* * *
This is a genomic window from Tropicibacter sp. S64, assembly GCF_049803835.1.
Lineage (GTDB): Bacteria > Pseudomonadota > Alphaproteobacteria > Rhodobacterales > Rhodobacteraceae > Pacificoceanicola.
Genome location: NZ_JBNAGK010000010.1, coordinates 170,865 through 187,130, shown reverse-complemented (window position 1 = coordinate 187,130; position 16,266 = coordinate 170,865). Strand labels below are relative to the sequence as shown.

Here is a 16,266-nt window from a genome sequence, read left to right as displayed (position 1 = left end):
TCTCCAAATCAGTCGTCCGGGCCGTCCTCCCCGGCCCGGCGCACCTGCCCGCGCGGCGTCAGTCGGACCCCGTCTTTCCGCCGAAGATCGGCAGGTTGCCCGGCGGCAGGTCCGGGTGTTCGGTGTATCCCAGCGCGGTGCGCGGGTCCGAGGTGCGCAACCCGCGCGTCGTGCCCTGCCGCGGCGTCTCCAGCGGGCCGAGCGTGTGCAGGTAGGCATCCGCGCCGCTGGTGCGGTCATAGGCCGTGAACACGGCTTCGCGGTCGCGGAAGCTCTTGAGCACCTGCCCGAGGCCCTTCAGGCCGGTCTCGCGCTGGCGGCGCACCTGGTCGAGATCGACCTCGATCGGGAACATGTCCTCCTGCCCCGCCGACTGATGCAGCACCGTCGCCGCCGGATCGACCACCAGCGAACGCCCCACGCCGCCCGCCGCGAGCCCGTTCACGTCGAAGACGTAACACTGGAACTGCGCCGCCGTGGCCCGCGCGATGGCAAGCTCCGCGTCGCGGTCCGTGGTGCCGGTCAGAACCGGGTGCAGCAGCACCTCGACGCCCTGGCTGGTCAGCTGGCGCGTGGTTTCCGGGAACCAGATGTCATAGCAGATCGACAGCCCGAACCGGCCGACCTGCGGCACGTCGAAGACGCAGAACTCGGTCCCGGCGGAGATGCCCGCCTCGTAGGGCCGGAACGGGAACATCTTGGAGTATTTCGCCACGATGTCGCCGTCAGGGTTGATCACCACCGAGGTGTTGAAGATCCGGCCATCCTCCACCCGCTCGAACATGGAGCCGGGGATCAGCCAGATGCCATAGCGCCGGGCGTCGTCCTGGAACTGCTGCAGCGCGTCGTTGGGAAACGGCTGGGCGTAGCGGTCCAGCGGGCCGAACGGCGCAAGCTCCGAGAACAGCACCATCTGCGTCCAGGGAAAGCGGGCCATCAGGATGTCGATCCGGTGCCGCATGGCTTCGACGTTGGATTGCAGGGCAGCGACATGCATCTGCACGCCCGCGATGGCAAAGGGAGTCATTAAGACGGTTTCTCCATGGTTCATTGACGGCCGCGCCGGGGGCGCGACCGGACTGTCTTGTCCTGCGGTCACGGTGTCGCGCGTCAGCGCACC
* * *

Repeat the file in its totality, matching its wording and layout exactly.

This is a genomic window from Tropicibacter sp. S64, assembly GCF_049803835.1.
Lineage (GTDB): Bacteria > Pseudomonadota > Alphaproteobacteria > Rhodobacterales > Rhodobacteraceae > Pacificoceanicola.
Genome location: NZ_JBNAGK010000010.1, coordinates 170,865 through 187,130, shown reverse-complemented (window position 1 = coordinate 187,130; position 16,266 = coordinate 170,865). Strand labels below are relative to the sequence as shown.

Here is a 16,266-nt window from a genome sequence, read left to right as displayed (position 1 = left end):
TCTCCAAATCAGTCGTCCGGGCCGTCCTCCCCGGCCCGGCGCACCTGCCCGCGCGGCGTCAGTCGGACCCCGTCTTTCCGCCGAAGATCGGCAGGTTGCCCGGCGGCAGGTCCGGGTGTTCGGTGTATCCCAGCGCGGTGCGCGGGTCCGAGGTGCGCAACCCGCGCGTCGTGCCCTGCCGCGGCGTCTCCAGCGGGCCGAGCGTGTGCAGGTAGGCATCCGCGCCGCTGGTGCGGTCATAGGCCGTGAACACGGCTTCGCGGTCGCGGAAGCTCTTGAGCACCTGCCCGAGGCCCTTCAGGCCGGTCTCGCGCTGGCGGCGCACCTGGTCGAGATCGACCTCGATCGGGAACATGTCCTCCTGCCCCGCCGACTGATGCAGCACCGTCGCCGCCGGATCGACCACCAGCGAACGCCCCACGCCGCCCGCCGCGAGCCCGTTCACGTCGAAGACGTAACACTGGAACTGCGCCGCCGTGGCCCGCGCGATGGCAAGCTCCGCGTCGCGGTCCGTGGTGCCGGTCAGAACCGGGTGCAGCAGCACCTCGACGCCCTGGCTGGTCAGCTGGCGCGTGGTTTCCGGGAACCAGATGTCATAGCAGATCGACAGCCCGAACCGGCCGACCTGCGGCACGTCGAAGACGCAGAACTCGGTCCCGGCGGAGATGCCCGCCTCGTAGGGCCGGAACGGGAACATCTTGGAGTATTTCGCCACGATGTCGCCGTCAGGGTTGATCACCACCGAGGTGTTGAAGATCCGGCCATCCTCCACCCGCTCGAACATGGAGCCGGGGATCAGCCAGATGCCATAGCGCCGGGCGTCGTCCTGGAACTGCTGCAGCGCGTCGTTGGGAAACGGCTGGGCGTAGCGGTCCAGCGGGCCGAACGGCGCAAGCTCCGAGAACAGCACCATCTGCGTCCAGGGAAAGCGGGCCATCAGGATGTCGATCCGGTGCCGCATGGCTTCGACGTTGGATTGCAGGGCAGCGACATGCATCTGCACGCCCGCGATGGCAAAGGGAGTCATTAAGACGGTTTCTCCATGGTTCATTGACGGCCGCGCCGGGGGCGCGACCGGACTGTCTTGTCCTGCGGTCACGGTGTCGCGCGTCAGCGCACC